More importantly, however, evolved mutator clones did not show more novel traits (Fig. 1C), even though they experienced more mutations and retained more of the resulting genetic variation during evolution (Fig. 1B). Thus, the supply of mutations does not limit the evolution of latent novel traits at mutation rates that exceed those of the wild-type.
Complex antibiotic environments facilitate the emergence of latent novel traits
We next investigated the role of the selection environment in the evolution of novel traits without immediate benefit. So far we had studied simple environments that harboured only a single antibiotic. We next evolved our strains in three complex environments which contained more than one antibiotic (Fig. 2A). Two out of the three environments contained three antibiotics each. Specifically, environment 3A1 (for ‘three antibiotics’) harboured ampicillin, nalidixic acid, and trimethoprim. Environment 3A2 harboured azithromycin, nalidixic acid, and streptomycin. The remaining complex environment ‘5A’ contained all five antibiotics that we had used in the evolution experiment with simple environments (Fig. 1C). We performed six evolution experiments in the complex environments, three for the wild-type strain and three for the mutator strain. In each experiment we evolved eight replicate populations of wild-type or mutator E. coli until the populations could grow at the IC90 of each of the antibiotics present in the environment. We used a procedure which ensured that the populations evolved for a similar amount of time to acquire this ability (∼600 generations or ∼147 days, Methods, Supplementary note S2). After experimental evolution, we chose two representative evolved wild-type and mutator clones from each of the three environments for phenotyping and genome sequencing (2 clones × 2 strains × 3 environments = 12 clones in total, Methods, Table S5 and Fig. S4).
The greater the number of antibiotics present in the evolution environment was, the greater was the percentage of phenotypic environments in which our strains gained viability during experimental evolution. This holds both for the wild-type strain (Fig. 2B, Spearman’s correlation, n = 8, R = 0.87, p = 0.004, Methods) and for the mutator strain (Fig. 2C, Spearman’s correlation, n = 8, R = 0.82, p = 0.012, Methods).
In sum, increasing the complexity of the environment in which our strains evolved increases the number of novel traits without immediate benefit, irrespective of the mutation supply. Thus, the selection environment plays the predominant role in the evolution of novel traits without immediate benefits.
The nature of genetic variation determines the extent of novel trait evolution
An important confounding factor in our analysis is the time that our populations spent evolving. Specifically, evolution in complex environments lasted for almost ~600 generations, approximately three times longer than evolution in simple environments (~100–200 generations). As a result, wild-type and mutator populations that evolved in complex environments have experienced more mutations than their counterparts that evolved in simple environments. In consequence, the higher incidence of novel trait evolution in complex environments (Fig. 2B, C) could be caused by this higher number of mutations, as a result of the longer time our populations spent evolving in complex environments. In fact, not only the supply of mutations but also the number of mutations retained after experimental evolution is significantly higher in complex environments for both the wild-type and mutator strain (Fig. S5).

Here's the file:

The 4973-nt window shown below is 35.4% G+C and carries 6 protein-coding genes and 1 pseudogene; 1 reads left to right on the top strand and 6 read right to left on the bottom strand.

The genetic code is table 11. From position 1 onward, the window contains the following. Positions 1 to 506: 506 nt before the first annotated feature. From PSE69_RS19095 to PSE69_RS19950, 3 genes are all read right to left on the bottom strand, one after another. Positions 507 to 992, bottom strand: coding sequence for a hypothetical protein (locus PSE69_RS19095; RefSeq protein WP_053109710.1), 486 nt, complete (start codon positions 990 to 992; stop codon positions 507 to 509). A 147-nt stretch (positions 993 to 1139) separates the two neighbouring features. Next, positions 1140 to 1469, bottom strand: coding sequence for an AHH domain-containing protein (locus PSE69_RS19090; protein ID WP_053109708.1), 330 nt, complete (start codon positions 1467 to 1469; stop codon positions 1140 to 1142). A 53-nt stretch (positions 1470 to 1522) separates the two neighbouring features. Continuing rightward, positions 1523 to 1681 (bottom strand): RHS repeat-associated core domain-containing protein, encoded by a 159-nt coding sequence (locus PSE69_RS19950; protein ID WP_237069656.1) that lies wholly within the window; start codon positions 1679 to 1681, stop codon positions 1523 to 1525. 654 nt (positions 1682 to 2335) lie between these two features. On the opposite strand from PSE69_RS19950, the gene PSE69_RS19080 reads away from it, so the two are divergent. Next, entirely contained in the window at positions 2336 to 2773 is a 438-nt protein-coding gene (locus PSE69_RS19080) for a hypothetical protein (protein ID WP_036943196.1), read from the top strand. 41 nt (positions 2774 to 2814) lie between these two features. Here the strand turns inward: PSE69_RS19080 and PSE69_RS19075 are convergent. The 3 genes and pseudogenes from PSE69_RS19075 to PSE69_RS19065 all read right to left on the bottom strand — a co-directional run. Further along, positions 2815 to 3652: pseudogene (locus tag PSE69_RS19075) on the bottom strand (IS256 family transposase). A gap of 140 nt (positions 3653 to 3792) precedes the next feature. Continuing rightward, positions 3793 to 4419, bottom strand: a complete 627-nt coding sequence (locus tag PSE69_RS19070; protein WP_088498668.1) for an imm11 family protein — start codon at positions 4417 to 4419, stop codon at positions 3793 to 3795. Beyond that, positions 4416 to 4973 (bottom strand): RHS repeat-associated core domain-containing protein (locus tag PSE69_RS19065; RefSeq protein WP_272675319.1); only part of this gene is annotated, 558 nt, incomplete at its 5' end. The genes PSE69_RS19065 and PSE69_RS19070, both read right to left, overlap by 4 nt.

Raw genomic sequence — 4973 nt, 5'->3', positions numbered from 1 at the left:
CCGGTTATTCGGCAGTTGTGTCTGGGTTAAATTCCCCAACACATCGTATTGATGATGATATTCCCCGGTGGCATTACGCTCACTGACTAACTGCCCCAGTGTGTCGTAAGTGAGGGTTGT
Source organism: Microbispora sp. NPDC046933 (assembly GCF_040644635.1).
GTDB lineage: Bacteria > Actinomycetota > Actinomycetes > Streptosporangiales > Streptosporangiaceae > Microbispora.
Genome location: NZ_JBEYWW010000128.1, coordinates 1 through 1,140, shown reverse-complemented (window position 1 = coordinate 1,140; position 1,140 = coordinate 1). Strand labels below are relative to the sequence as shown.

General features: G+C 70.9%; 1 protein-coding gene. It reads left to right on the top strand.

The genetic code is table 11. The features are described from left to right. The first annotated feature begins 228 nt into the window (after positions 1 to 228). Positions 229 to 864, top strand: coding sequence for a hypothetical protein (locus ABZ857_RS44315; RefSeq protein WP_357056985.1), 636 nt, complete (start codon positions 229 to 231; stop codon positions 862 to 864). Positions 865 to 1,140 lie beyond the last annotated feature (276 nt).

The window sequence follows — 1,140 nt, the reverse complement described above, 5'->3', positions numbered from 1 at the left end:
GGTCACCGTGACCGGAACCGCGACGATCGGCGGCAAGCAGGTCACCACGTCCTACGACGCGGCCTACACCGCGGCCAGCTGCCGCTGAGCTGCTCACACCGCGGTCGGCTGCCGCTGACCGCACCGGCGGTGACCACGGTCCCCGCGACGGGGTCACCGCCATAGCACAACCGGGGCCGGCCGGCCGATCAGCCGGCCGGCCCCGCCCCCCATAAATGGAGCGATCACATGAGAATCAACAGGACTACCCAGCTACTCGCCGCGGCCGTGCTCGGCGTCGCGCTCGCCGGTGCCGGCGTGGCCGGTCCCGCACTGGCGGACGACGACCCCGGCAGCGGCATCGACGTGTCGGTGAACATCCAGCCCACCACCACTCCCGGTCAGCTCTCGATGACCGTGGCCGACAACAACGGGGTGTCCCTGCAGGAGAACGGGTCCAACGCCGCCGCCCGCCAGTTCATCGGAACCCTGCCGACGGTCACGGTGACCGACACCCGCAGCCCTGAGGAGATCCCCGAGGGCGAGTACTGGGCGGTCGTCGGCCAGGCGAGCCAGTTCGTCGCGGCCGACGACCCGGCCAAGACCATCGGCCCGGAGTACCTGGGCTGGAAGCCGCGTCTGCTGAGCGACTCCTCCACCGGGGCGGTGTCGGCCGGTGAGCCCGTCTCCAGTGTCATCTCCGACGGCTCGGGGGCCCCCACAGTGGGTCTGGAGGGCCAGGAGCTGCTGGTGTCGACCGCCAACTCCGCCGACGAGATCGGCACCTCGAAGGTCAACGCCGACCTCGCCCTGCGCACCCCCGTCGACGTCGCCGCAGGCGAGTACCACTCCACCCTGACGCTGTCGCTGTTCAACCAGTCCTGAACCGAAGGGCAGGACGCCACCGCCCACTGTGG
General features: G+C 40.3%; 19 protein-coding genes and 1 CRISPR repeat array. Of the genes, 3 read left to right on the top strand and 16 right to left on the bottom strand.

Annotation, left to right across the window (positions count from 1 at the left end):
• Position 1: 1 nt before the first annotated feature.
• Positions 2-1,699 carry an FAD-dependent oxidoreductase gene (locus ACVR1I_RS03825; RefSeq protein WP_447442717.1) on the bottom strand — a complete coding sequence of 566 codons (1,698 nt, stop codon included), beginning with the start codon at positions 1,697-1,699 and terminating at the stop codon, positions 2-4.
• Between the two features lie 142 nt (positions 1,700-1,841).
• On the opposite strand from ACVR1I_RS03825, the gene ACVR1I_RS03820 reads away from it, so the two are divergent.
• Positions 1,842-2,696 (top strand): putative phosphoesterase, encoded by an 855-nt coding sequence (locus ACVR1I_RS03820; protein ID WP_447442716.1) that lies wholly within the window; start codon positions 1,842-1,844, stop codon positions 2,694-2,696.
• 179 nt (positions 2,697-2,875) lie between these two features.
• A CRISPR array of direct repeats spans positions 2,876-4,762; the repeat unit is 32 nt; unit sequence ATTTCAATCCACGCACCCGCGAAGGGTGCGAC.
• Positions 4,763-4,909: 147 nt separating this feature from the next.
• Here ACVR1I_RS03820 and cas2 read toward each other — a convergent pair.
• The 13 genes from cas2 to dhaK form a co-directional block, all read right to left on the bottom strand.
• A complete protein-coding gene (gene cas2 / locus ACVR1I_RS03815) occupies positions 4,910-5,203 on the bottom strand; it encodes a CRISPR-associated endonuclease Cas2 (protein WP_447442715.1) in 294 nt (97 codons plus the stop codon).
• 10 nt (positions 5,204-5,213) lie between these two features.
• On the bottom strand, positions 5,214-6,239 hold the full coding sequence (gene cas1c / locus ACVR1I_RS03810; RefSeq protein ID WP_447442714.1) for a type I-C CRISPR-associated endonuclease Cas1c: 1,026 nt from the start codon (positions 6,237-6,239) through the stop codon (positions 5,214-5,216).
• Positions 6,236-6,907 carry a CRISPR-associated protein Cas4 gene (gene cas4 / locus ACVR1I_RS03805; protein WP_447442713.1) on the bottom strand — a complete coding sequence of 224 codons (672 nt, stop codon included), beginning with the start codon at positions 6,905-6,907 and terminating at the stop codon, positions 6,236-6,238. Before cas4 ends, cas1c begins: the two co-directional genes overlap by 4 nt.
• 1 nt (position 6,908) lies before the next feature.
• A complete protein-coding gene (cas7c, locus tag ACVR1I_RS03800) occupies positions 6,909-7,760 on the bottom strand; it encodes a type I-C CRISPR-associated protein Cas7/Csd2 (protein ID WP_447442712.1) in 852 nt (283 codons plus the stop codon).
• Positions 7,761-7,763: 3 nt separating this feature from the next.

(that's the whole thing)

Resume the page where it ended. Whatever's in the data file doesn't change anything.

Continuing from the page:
To control for this confounding factor, we first quantified the partial correlation between environmental complexity and the number of evolved novel traits, while controlling for the number of generations. In this analysis, high environmental complexity remained significantly associated with a high number of evolved novel traits, both for the wild-type (partial Spearman’s R = 0.95, n = 8, p = 0.0007) and the mutator strain (partial Spearman’s R = 0.95, n = 8, p = 0.0009).
Second, we compared the extent of novel trait evolution for clones evolved in the two kinds of complex environments (3A and 5A), because our populations had evolved for an identical amount of time in these environments. This analysis suggests a predominant role of environmental complexity, but not for the number of mutations, in driving novel trait evolution (Fig. S6). However, it also lacks statistical power, because we evolved populations only in a single environment containing five antibiotics.
Third, we compared mutator clones evolved in simple antibiotic environments to wild-type clones evolved in complex antibiotic environments. A simple calculation shows that these two kinds of clones experienced a similar number of mutations during experimental evolution (Supplementary note S3). In other words, the increased time spent by wild-type clones in complex antibiotic evolution environment compensated partly for the higher mutation rate of mutator clones. In addition, our genomic analysis showed that the number of genetic variants retained after evolution did not differ significantly between the mutator clones evolved in the simple environments and wild-type clones evolved in the complex environments (Fig. 3A, Two-sided Wilcoxon rank sum test, n = 10 and 6, W = 28, p = 0.86). Based on these observations, we reasoned that it may be appropriate to compare novel trait evolution between these two types of clones. This comparison also supports our previous observations. That is, wild-type clones from complex environments evolved a significantly higher number of novel traits without immediate benefit than mutator clones evolved in simple environments (Fig. 3B, Two-sided Wilcoxon rank sum test, n = 5 and 3, W = 0, p = 0.035). Once again, selection exerted by the evolution environment, and not the mutation supply or the amount of genetic variation retained during evolution, is the key force behind the evolution of novel traits without immediate benefits.